Malaysia Airlines has banned infants from flying in the first-class cabins of its jets, its chief executive, Tengku Azmil, reminded flyers on Twitter.
Azmil said earlier this month that the policy was put in place after the airline received complaints from first-class passengers spending big money but unable to sleep due to crying infants.
According to the Age newspaper, a survey last year found 60 percent of travelers wanted airlines to create a "family friendly" section of aircraft to keep children contained.
The survey, by Skyscanner, found non-parents were the biggest supporters of the idea, with the majority saying they wanted to sit "as far away as possible from children."
Only 8 percent of those surveyed arguing that families should be able to sit wherever they like.
Earlier this year, European budget carrier Ryanair said it would introduce child-free flights from October. The airline announced the child-free flights on April 1 and have not responded to suggestions that it may have been an April Fool's joke.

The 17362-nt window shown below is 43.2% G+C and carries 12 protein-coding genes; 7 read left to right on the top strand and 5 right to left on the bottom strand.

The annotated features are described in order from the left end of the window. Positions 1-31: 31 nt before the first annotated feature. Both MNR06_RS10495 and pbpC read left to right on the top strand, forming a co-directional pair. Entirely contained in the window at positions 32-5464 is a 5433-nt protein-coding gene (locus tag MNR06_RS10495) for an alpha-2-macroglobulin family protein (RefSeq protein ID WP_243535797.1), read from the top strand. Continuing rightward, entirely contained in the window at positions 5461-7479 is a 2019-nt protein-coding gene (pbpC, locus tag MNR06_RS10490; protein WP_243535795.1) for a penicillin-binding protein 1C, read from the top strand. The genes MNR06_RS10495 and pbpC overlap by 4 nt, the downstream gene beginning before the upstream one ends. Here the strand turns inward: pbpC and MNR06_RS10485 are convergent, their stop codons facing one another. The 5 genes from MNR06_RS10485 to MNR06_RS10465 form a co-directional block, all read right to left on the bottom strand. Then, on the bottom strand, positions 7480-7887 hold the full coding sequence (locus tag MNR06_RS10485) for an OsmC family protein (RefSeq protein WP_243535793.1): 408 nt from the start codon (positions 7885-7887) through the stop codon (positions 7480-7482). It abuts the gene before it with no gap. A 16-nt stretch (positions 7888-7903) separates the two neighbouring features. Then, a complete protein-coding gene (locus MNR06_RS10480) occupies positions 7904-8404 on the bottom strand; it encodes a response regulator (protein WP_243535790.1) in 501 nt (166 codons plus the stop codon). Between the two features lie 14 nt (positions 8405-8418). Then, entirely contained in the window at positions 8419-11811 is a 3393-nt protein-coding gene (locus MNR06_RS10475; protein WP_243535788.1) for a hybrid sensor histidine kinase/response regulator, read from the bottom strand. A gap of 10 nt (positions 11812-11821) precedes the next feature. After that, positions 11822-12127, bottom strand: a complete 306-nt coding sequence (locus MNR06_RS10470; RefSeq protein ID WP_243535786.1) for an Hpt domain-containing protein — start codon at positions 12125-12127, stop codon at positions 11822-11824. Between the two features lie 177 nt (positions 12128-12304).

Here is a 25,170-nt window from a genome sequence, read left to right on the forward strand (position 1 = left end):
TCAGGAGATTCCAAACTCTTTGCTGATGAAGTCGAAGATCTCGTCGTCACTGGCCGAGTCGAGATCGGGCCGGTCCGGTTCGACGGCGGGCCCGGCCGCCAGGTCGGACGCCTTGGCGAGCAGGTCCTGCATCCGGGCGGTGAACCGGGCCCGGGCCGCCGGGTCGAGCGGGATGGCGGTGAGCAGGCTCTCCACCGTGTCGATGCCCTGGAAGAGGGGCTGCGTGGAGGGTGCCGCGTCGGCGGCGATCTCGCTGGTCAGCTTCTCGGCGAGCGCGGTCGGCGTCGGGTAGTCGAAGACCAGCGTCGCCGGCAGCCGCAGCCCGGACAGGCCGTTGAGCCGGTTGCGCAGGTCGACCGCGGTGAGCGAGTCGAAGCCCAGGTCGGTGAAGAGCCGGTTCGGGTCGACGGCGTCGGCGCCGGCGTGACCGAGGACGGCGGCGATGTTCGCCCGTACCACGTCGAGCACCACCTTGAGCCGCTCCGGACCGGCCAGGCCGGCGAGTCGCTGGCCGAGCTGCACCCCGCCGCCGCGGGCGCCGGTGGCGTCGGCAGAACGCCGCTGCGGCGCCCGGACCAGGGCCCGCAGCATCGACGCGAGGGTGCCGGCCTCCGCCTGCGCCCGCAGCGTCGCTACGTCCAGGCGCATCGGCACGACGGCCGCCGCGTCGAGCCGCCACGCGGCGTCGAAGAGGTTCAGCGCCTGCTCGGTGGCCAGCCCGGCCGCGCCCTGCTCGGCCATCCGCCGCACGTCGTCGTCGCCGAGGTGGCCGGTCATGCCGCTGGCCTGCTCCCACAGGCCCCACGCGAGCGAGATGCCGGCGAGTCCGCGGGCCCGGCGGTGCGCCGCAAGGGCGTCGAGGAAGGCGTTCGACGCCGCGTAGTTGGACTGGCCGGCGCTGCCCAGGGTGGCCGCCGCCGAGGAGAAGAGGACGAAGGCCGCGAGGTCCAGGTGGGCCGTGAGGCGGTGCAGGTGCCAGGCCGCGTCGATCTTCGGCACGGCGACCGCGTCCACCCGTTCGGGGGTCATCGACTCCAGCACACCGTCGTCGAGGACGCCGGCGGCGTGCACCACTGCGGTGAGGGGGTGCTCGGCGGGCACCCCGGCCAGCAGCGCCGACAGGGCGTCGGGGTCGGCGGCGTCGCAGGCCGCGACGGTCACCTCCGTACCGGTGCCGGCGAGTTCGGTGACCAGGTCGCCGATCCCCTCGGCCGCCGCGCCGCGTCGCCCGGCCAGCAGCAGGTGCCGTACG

Meanwhile, Malaysian's Azmil, when asked by Twitter users to confirm his airline's first-class ban on infants, responded in separate tweets: "That's true. Has bn 4 a while now" and "Also hv many complaints from 1st class pax dat dey spend money on 1st class & can't sleep due to crying infants."
Azmil said parents traveling with young children could fly in business or economy class. Meanwhile, the Malaysia Airlines website describes infants as younger than 2 years old, though there's no mention of the first-class baby ban.
Azmil told David Flynn, editor of Australian Business Traveller, that the first-class ban applied to the airline's Boeing 747 jumbo jets and will also apply to the Airbus A380 when Malaysia Airlines takes delivery of the superjumbo.